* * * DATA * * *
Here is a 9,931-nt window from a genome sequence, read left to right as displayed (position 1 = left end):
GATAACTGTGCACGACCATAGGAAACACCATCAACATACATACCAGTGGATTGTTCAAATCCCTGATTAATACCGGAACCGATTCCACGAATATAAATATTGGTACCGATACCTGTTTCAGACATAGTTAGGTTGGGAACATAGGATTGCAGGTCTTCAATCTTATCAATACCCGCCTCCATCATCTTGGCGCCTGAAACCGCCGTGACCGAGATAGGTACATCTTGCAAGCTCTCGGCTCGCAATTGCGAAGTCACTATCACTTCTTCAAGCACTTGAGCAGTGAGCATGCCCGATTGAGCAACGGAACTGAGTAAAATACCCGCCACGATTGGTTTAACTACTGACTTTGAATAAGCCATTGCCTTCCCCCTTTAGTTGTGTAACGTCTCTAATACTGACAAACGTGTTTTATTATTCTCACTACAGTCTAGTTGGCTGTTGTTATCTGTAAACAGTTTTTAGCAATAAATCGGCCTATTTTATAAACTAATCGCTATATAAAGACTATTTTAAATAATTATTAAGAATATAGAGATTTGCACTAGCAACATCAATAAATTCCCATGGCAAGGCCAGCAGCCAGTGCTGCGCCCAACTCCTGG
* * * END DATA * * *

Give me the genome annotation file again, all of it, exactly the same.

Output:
Here is a 9,931-nt window from a genome sequence, read left to right as displayed (position 1 = left end):
GATAACTGTGCACGACCATAGGAAACACCATCAACATACATACCAGTGGATTGTTCAAATCCCTGATTAATACCGGAACCGATTCCACGAATATAAATATTGGTACCGATACCTGTTTCAGACATAGTTAGGTTGGGAACATAGGATTGCAGGTCTTCAATCTTATCAATACCCGCCTCCATCATCTTGGCGCCTGAAACCGCCGTGACCGAGATAGGTACATCTTGCAAGCTCTCGGCTCGCAATTGCGAAGTCACTATCACTTCTTCAAGCACTTGAGCAGTGAGCATGCCCGATTGAGCAACGGAACTGAGTAAAATACCCGCCACGATTGGTTTAACTACTGACTTTGAATAAGCCATTGCCTTCCCCCTTTAGTTGTGTAACGTCTCTAATACTGACAAACGTGTTTTATTATTCTCACTACAGTCTAGTTGGCTGTTGTTATCTGTAAACAGTTTTTAGCAATAAATCGGCCTATTTTATAAACTAATCGCTATATAAAGACTATTTTAAATAATTATTAAGAATATAGAGATTTGCACTAGCAACATCAATAAATTCCCATGGCAAGGCCAGCAGCCAGTGCTGCGCCCAACTCCTGG